There’s something about commemorative dates that reduce wars to a flash attack, quick and brutal. Think of the US atomic bombs dropped on Hiroshima (Aug. 6, 1945) and Nagasaki (Aug. 9, 1945). The Japanese attack on Pearl Harbor (Dec. 7, 1941) and the four terrorist attacks, with the greatest casualties on the Twin Towers in New York, now often referred to simply as 9/11. The year was 2001 and so we now observe its 20th anniversary.
In an age of gaming, we think of attacks and counter-attacks, of retaliation. After 9/11 came the “war on terror,” with this script: America was attacked and America retaliated against the terrorists.
The actual sequence of events is much more complicated. We like to think that after World War II we’ve had relative peace for some 70 years now but there have been many conflicts, taking a great toll on lives and destruction.
We Filipinos, scattered all throughout the planet, are often caught in the crossfire or stranded when conflicts boil over in part because Filipinos are found everywhere, providing vital social services and helping to change people’s lives, for example promoting girls’ and women’s education.
The kind of work we Filipinos do is incredibly varied. I read about a Filipino who was working in Afghanistan when the government fell last month and who was lucky to have been evacuated. In a newspaper interview, he talked about how he would miss Afghans, who he described as much like Filipinos, always jovial and joking. He worked as a security dog handler, and said, too, that he was going to miss the dog assigned to him.
How many more stories do our overseas workers have, some staying on even at the height of conflicts?
Afghanistan was all over the headlines last month, the government falling before the deadline set by US President Joe Biden for withdrawing their troops in America’s longest overseas war.
Yet many are unaware of the link between conflicts in Afghanistan and 9/11. In 1979, the Soviets invaded Afghanistan in support of a communist government that had come under attack. The US retaliated by funding mujahideen (those who engage in jihad or holy war to topple the government). The Russians withdrew from Afghanistan in 1989, after the fall of the Soviet Union but by then, Afghanistan had become a major refuge and training area for all kinds of mujahideen forces from all over the world, including the Philippines.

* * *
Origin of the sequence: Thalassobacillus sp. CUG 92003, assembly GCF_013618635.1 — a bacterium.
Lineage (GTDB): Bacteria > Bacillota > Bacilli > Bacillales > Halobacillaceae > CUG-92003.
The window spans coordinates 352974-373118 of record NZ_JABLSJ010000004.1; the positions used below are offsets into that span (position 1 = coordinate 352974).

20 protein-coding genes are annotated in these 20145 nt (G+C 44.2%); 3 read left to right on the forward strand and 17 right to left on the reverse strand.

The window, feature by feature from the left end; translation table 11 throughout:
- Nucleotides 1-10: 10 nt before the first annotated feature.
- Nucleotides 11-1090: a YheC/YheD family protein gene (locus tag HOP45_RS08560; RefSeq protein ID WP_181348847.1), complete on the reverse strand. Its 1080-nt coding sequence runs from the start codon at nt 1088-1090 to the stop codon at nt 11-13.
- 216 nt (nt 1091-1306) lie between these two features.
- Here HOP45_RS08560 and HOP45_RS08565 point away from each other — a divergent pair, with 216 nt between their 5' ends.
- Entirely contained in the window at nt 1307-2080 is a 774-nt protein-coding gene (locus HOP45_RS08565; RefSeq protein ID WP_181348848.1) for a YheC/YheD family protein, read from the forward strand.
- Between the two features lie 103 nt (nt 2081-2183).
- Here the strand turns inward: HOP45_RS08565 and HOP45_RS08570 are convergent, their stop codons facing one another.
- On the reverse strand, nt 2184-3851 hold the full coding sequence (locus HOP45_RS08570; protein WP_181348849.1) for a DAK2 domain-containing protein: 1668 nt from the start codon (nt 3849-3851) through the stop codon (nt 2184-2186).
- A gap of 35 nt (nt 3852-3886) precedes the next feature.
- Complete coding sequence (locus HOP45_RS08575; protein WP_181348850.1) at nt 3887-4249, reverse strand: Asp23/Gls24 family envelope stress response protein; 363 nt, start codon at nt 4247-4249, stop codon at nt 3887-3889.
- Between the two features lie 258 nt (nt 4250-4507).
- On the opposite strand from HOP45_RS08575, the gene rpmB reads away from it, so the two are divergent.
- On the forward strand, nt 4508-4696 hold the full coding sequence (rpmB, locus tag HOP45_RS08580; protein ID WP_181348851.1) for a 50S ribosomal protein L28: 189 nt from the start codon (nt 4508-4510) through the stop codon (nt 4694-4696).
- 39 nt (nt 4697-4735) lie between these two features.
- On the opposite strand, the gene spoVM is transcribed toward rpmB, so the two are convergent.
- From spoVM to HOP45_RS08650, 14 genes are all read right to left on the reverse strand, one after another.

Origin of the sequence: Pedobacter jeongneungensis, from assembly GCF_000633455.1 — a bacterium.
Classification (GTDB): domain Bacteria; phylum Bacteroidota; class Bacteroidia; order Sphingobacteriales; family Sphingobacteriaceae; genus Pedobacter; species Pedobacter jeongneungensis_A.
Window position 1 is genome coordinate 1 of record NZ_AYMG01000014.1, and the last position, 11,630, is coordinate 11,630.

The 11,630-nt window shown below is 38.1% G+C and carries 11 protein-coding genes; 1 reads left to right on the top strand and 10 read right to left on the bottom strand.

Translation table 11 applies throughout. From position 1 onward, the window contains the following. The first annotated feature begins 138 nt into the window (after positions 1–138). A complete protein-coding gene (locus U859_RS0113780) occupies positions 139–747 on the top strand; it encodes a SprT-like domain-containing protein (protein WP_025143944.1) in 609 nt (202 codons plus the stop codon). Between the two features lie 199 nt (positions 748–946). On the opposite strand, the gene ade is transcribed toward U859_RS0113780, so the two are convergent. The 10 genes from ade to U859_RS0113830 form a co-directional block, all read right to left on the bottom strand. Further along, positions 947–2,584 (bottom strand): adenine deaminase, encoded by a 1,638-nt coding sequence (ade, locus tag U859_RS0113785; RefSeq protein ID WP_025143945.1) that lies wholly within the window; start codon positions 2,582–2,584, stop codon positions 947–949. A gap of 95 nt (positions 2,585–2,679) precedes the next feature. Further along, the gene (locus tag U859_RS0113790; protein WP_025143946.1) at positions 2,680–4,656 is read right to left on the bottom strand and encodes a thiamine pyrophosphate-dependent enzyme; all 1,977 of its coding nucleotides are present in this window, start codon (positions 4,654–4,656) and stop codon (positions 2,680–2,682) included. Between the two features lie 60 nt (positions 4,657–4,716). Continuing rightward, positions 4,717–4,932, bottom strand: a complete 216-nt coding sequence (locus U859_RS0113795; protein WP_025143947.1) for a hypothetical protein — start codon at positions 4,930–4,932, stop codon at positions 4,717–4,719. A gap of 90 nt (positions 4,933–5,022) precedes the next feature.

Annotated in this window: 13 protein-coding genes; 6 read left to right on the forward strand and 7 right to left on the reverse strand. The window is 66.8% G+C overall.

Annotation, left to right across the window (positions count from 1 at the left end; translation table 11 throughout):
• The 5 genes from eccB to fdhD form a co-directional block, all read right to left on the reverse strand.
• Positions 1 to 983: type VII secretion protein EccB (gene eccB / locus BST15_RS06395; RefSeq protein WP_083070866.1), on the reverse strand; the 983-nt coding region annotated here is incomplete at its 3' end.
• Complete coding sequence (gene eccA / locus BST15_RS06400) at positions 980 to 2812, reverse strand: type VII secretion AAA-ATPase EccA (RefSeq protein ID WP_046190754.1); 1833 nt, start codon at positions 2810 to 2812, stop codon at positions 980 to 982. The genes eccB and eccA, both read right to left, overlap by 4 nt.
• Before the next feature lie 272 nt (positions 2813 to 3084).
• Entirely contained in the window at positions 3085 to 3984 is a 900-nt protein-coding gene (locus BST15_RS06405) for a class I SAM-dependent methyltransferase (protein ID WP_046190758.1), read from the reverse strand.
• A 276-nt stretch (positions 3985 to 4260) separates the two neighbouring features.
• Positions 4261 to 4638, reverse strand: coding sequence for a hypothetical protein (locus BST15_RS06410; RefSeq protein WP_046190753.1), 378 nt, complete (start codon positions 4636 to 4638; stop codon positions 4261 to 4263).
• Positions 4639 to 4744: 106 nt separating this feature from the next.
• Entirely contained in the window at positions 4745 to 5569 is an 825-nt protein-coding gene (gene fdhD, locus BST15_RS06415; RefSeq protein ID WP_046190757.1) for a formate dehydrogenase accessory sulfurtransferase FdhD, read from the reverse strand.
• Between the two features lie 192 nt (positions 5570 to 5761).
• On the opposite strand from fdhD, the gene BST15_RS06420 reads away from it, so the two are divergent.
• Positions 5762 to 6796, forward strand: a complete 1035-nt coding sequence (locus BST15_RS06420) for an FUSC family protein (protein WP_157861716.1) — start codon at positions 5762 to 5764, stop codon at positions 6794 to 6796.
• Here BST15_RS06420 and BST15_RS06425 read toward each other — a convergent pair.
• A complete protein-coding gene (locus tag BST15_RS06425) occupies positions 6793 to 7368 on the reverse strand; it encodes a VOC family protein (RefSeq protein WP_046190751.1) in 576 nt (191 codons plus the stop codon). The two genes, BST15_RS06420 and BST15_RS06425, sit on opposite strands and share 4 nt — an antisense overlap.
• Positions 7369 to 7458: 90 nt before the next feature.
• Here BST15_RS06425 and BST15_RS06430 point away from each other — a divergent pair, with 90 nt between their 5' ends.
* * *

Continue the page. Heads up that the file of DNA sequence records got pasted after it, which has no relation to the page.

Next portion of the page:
Blowback is the term used to refer to unintended consequences coming out of armed conflicts. That includes the confusing changes in political configurations and alliances. In the latest episode of Afghanistan’s long conflict, the government is now run by the much-dreaded Taliban but wait, there is talk that the Taliban are not the bad guys anymore, not too bad anyway, compared to other rebels in Afghanistan worse than al-Qaida.
We Filipinos need to pay more attention to contemporary international events and make the connections with these “conflicts” and wars.
Shortly after 9/11, the US Congress passed a new law, the Authorization for the Use of Military Force (AUMF), allowing “appropriate force against those nations, organizations, or persons [the President] determines planned, authorized, committed, or aided the terrorist attacks that occurred on September 11, 2001.”
Only one member of the US Congress, California Rep. Barbara Lee, voted against the bill, while 420 voted for approval. Lee was a lonely voice calling on her colleagues “to think through the implications of our actions today so that this does not spiral out of control.”
In the Netflix documentary “The Turning Point,” Lee says AUMF has been used 41 times in 19 countries, including domestic spying in the US and the long imprisonment and maltreatment of suspected terrorists in Guantanamo Bay. I looked up information on where the AUMF was used and was not surprised to find out the Philippines was one of the countries.
“The Turning Point” includes interviews with an elderly and a young Taliban member, pointing out that the US had in fact created terrorists with their military operations.
In recounting her sole vote against the AUMF, Lee says she was greatly influenced by the homily of the Rev. Nathan Baxter during a memorial service at Washington’s National Cathedral for the 9/11 victims. Lee joined Americans in mourning the deaths from the attacks but had this simple appeal: “We must not become the evil we deplore in the search for justice.”
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